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Learning A New Language Can Slow Aging

Learning A New Language Can Slow Aging

Feeling too old or lazy to learn a new language? Think again, for it may be worth persevering. Knowing an additional language is not only worth your while to converse with a wider audience, hitch a date or watch your favorite foreign language film without a subtitle. Researchers claim that it can have a positive effect on the brain and keep your mind sharp, no matter the age.

Strong evidence

A study conducted by the University of Edinburgh and published in Annals of Neurology reveals that people who speak two or more languages, even those who learned the second language as adults, may slow down cognitive decline from aging.

The team, led by Dr. Thomas Bak from the Centre for Cognitive Ageing and Cognitive Epidemiology, relied on data from 835 native English speakers who were born and living in the area of Edinburgh, Scotland. The participants were given an intelligence test in 1947 at age 11 and then again in their early 70s, between 2008 and 2010. Findings indicate that those who spoke two or more languages had significantly better cognitive abilities compared to what would be expected from their baseline. The strongest effects were seen in general intelligence and reading.

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The effects were also present in those who learned their second language early, as well as later in life. While it’s commonly known that learning a language is easier at a young age, this study suggests that it’s never too late to start in order to promote increased intelligence and healthy brain aging.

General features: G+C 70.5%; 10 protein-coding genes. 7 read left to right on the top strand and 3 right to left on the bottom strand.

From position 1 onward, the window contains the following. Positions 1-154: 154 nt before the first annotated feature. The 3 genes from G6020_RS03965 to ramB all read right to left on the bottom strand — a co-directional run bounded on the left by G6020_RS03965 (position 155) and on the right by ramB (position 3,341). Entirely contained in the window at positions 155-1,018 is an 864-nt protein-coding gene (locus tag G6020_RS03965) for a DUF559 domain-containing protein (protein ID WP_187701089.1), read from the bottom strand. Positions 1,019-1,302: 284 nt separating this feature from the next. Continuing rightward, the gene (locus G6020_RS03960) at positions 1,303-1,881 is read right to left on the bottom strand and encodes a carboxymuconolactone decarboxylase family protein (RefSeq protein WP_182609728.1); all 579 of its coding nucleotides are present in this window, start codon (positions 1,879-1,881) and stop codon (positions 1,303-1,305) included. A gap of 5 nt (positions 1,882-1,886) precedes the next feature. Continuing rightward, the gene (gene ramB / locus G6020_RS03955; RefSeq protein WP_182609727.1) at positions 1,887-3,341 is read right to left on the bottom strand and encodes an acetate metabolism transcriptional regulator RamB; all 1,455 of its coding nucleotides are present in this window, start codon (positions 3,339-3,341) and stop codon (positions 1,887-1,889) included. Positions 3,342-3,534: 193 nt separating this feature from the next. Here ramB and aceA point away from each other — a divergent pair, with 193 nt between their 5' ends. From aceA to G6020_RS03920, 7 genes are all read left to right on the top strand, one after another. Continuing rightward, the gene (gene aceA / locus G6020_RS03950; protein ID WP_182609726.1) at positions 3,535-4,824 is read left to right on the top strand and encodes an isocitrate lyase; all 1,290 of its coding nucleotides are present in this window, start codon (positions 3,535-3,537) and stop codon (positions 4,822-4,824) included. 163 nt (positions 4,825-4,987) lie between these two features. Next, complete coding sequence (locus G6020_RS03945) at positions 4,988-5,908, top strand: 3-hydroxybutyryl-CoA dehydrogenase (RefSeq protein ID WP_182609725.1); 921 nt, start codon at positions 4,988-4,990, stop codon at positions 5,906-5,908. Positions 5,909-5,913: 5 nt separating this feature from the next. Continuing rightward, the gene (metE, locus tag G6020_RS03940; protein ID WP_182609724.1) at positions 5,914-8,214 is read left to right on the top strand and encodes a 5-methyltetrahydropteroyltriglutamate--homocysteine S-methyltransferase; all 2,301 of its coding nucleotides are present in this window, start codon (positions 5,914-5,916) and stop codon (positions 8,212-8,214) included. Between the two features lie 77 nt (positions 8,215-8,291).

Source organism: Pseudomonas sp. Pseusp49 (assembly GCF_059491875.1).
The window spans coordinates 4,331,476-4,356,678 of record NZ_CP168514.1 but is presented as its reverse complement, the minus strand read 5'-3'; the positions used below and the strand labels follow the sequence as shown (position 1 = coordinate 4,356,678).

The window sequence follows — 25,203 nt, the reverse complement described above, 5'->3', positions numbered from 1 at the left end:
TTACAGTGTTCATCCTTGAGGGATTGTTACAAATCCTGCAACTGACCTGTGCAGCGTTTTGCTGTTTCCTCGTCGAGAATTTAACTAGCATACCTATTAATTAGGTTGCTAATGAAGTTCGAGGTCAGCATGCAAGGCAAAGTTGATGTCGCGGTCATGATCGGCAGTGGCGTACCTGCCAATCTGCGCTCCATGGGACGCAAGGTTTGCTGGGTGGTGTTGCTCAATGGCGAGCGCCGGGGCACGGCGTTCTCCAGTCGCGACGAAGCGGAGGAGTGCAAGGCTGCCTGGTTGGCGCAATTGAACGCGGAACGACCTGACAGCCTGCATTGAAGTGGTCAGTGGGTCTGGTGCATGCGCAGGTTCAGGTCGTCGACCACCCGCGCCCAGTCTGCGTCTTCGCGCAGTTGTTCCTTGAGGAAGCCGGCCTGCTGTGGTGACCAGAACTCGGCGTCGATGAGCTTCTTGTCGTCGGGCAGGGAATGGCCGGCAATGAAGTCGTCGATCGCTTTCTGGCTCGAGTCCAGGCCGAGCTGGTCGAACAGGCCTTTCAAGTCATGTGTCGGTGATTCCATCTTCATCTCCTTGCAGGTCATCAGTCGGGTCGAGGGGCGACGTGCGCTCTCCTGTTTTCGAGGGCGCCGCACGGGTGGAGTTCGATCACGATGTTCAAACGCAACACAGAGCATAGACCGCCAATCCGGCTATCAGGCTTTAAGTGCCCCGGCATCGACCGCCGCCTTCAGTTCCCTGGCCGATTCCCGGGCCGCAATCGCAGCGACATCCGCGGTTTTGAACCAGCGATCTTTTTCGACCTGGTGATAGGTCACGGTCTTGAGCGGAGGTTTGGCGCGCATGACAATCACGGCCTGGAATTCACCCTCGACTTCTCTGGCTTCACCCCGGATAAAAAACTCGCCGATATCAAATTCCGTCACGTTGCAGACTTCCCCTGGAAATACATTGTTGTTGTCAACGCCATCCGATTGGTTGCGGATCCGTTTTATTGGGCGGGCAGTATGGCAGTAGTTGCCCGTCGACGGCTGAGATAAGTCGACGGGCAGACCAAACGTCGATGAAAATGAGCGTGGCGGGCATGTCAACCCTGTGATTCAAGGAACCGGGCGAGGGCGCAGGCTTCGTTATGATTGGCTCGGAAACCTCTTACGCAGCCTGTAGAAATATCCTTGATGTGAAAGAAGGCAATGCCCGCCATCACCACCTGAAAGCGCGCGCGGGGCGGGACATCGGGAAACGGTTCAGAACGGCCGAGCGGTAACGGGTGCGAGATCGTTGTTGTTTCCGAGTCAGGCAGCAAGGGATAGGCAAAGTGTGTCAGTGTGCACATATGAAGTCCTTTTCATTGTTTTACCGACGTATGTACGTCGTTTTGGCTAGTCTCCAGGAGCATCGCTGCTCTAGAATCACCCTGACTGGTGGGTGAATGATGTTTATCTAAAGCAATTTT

Dr. Bak said that the pattern they found was meaningful and the improvements in attention, focus and fluency could not be explained by original intelligence.

What breakthroughs is it going to make?

Caroline Abrahams, charity director at Age UK which supported the research, said: “Over one million people in the UK aged 65 and over are estimated to have some degree of cognitive impairment. We urgently need to understand what influences cognitive ageing so that we can give people better advice about protecting their cognitive health. This latest breakthrough is another stride forward in finding out how thinking skills can be preserved in later life.”

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Dr. Alvaro Pascual-Leone, professor of medicine at Harvard Medical School in Boston, said: “The epidemiological study provides an important first step in understanding the impact of learning a second language and the ageing brain. This research paves the way for future causal studies of bilingualism and cognitive decline prevention.”

“The study provides a unique research opportunity”, said Ellen Bialystok at York University in Toronto, Canada, who was first to discover that being bilingual delays the onset of Alzheimer’s. “You have this absolutely homogenous sample of Scottish kids – all monolingual – and you let them go off and have their lives and see what happens,” she says.

Why does it work?

It has already been previously established that being bilingual has benefits of improved decision making, memory and critical thinking. A 2013 study found that bilingual patients suffer dementia onset an average of 4.5 years later than those who speak only one language. A significant difference in age at onset was found across Alzheimer’s disease dementia as well as other kinds of dementia.

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According to researchers from the Northwestern University in the United States, bilingualism is akin to brain training as it is a form of mental workout. Their study also revealed that bilinguals respond to sound better. In the test of 48 volunteer students, they found that those that only spoke English and those that were bilingual responded to different sounds in the same way under quiet laboratory conditions. When noisy chatter was introduced, those that were bilingual were able to tune in to all the important information and blocked out unnecessary chatter.

How could languages protect the brain? A leading theory is that people who speak several languages constantly activate all the available words in each one before choosing the appropriate expression, giving them a mental workout. If you are waiting for the right time to master a new language, the time is now.